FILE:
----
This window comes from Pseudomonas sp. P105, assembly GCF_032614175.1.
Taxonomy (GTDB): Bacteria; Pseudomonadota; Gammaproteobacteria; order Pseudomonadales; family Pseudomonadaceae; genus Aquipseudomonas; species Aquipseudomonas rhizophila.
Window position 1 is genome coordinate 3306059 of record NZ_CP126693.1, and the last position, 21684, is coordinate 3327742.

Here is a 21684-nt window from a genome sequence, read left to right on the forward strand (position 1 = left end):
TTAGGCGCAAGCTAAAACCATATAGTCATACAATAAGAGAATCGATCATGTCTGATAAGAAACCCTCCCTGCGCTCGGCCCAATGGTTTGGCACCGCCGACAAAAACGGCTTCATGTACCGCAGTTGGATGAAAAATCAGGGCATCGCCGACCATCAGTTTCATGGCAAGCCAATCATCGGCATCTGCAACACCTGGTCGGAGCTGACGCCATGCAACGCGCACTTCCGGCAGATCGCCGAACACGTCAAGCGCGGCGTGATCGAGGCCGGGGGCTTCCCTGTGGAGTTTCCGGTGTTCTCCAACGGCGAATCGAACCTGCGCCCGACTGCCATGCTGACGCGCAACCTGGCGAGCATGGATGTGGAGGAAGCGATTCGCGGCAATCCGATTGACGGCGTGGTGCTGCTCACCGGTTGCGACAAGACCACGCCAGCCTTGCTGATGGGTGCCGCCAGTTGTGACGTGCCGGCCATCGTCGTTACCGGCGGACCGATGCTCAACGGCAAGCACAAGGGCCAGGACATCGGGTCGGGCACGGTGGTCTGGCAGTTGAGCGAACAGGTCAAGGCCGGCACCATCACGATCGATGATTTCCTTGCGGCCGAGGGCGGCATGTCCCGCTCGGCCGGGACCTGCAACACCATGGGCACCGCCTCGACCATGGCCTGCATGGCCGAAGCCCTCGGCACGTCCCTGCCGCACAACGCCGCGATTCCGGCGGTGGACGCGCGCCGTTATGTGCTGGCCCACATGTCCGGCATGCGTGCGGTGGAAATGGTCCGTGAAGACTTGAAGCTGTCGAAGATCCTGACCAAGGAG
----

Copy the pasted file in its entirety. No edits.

This window comes from Pseudomonas sp. P105, assembly GCF_032614175.1.
Taxonomy (GTDB): Bacteria; Pseudomonadota; Gammaproteobacteria; order Pseudomonadales; family Pseudomonadaceae; genus Aquipseudomonas; species Aquipseudomonas rhizophila.
Window position 1 is genome coordinate 3306059 of record NZ_CP126693.1, and the last position, 21684, is coordinate 3327742.

Here is a 21684-nt window from a genome sequence, read left to right on the forward strand (position 1 = left end):
TTAGGCGCAAGCTAAAACCATATAGTCATACAATAAGAGAATCGATCATGTCTGATAAGAAACCCTCCCTGCGCTCGGCCCAATGGTTTGGCACCGCCGACAAAAACGGCTTCATGTACCGCAGTTGGATGAAAAATCAGGGCATCGCCGACCATCAGTTTCATGGCAAGCCAATCATCGGCATCTGCAACACCTGGTCGGAGCTGACGCCATGCAACGCGCACTTCCGGCAGATCGCCGAACACGTCAAGCGCGGCGTGATCGAGGCCGGGGGCTTCCCTGTGGAGTTTCCGGTGTTCTCCAACGGCGAATCGAACCTGCGCCCGACTGCCATGCTGACGCGCAACCTGGCGAGCATGGATGTGGAGGAAGCGATTCGCGGCAATCCGATTGACGGCGTGGTGCTGCTCACCGGTTGCGACAAGACCACGCCAGCCTTGCTGATGGGTGCCGCCAGTTGTGACGTGCCGGCCATCGTCGTTACCGGCGGACCGATGCTCAACGGCAAGCACAAGGGCCAGGACATCGGGTCGGGCACGGTGGTCTGGCAGTTGAGCGAACAGGTCAAGGCCGGCACCATCACGATCGATGATTTCCTTGCGGCCGAGGGCGGCATGTCCCGCTCGGCCGGGACCTGCAACACCATGGGCACCGCCTCGACCATGGCCTGCATGGCCGAAGCCCTCGGCACGTCCCTGCCGCACAACGCCGCGATTCCGGCGGTGGACGCGCGCCGTTATGTGCTGGCCCACATGTCCGGCATGCGTGCGGTGGAAATGGTCCGTGAAGACTTGAAGCTGTCGAAGATCCTGACCAAGGAG